1. Among the early discussions see Caillet- Bois, Ensayo sobre el Río de la Plata y la
revolución francesa; Lewin, “La ‘conspiración de los Franceses’ en Buenos Aires
(1795)”; and E. Ortega, El complot colonial.
2. As is true of so much of Argentine historiography Tulio Halperín Donghi’s was
the ﬁrst to explore the economic and political impact of militarization. See for
example his “Revolutionary Militarization in Buenos Aires 1806–1815.”
3. Tulio Halperín Donghi argues that military wages were particularly crucial for
the local- born artisans and laborers, rather than for the Spanish immigrants. As
a result, the militia units whose enlisted ranks were mostly ﬁlled with Spaniards
pulled back from full time service quickly after the defeat of Beresford, while
the native born remained in barracks on full salary. This persisted after the de-
feat of Whitelocke in 1807 and helped to determine the test of strength between
Santiago Liniers and Martín de Álazaga in January 1809. See his Politics, Eco-
nomics, and Society in Argentina in the Revolutionary Period, 143.
1. The monthly wage of master shoemakers fluctuated between three and four
pesos per month in Buenos Aires. This means that the alcalde sought to impose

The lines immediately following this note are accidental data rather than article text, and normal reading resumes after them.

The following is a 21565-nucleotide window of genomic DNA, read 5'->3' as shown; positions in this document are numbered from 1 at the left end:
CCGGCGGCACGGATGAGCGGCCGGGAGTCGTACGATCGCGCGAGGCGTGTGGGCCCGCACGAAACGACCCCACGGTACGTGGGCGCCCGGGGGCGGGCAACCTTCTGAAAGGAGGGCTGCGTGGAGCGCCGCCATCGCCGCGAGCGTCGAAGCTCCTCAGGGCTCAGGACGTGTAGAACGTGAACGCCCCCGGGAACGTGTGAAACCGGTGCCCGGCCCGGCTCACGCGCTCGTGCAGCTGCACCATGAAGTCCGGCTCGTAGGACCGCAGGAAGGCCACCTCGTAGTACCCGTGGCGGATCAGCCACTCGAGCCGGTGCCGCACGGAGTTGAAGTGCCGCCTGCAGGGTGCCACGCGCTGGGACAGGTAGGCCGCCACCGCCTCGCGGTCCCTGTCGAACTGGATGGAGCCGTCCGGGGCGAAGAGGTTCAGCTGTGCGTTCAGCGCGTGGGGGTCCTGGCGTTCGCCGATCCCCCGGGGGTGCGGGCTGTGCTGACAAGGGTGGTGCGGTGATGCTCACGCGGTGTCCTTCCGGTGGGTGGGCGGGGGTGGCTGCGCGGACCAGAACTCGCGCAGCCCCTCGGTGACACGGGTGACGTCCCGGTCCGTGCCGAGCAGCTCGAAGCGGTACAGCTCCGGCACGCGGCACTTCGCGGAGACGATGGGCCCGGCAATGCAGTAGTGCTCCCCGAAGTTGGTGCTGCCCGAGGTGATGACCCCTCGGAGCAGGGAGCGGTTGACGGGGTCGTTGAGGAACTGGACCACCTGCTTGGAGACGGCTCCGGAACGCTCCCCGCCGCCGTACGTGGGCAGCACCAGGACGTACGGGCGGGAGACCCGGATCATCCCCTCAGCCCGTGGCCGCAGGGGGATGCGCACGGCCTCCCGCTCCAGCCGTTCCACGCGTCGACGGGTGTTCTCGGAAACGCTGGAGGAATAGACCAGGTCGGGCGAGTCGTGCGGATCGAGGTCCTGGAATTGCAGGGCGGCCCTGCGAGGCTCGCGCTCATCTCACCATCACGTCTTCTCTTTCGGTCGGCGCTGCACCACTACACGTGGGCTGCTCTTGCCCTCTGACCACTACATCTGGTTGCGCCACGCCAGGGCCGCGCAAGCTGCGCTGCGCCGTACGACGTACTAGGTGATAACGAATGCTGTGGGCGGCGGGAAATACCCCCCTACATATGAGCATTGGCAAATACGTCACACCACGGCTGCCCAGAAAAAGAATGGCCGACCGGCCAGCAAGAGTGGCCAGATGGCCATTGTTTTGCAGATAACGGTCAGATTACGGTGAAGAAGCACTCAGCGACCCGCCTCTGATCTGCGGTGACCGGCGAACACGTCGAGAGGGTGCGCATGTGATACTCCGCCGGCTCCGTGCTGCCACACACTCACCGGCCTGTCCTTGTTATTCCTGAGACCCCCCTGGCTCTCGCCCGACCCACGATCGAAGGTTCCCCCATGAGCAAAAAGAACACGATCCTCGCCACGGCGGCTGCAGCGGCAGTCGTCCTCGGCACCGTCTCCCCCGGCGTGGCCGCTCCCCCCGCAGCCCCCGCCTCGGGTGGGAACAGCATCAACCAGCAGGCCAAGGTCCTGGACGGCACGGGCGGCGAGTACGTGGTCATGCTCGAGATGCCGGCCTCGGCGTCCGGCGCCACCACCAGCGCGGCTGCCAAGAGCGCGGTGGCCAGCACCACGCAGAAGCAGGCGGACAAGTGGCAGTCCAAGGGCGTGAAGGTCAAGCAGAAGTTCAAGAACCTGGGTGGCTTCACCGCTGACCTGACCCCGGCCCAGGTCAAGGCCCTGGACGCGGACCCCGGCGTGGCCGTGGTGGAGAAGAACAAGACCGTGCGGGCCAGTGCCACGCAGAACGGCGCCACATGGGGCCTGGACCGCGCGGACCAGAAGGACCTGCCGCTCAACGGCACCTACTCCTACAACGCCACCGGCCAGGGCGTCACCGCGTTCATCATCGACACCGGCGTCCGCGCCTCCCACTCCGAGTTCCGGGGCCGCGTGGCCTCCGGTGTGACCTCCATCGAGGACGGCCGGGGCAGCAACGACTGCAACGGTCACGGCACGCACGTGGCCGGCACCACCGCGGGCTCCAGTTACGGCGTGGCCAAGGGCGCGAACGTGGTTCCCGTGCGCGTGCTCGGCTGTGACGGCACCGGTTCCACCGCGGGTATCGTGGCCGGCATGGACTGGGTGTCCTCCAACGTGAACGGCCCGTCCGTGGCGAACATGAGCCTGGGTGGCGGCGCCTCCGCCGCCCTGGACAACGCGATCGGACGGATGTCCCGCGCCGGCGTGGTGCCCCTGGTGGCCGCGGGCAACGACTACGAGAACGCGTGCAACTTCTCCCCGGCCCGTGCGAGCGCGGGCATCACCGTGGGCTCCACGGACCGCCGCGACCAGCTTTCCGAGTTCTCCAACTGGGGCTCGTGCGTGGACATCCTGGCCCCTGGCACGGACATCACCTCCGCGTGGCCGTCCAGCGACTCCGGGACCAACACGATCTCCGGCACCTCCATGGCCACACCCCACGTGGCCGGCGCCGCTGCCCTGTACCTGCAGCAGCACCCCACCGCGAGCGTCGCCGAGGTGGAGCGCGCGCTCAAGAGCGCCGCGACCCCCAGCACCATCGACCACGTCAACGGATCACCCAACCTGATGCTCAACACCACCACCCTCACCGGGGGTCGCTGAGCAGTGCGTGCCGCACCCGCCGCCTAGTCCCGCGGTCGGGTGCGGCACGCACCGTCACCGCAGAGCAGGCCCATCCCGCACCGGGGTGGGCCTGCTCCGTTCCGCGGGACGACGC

a fee equal to between four and ﬁve and a half months’ income. agn, División
Colonia, Sección Contaduría, Culto de Buenos Aires, Mercedarios, Convento
Grande de San Ramón, Libros de Gastos, libro III; and agn, Culto de Buenos
Aires, Bethlemitas, Convento y hospital de Santa Catalina, libro de gastos.
2. agn, División Colonia, Sección Gobierno, Justicia, leg. 51, exp. 1461.
3. agn, División Colonia, Sección Gobierno, Interior, leg. 54, exp. 3.
4. agn, División Colonia, Sección Gobierno, Interior, leg. 55, exp. 5, 14–49.
5. Between 1791 and 1800 the Río de la Plata region took 2.7 percent of all slaves
imported to the Americas. Between 1801 and 1810 the region received 6.3 per-
cent. Jeremy Adelman used the universally respected estimates produced by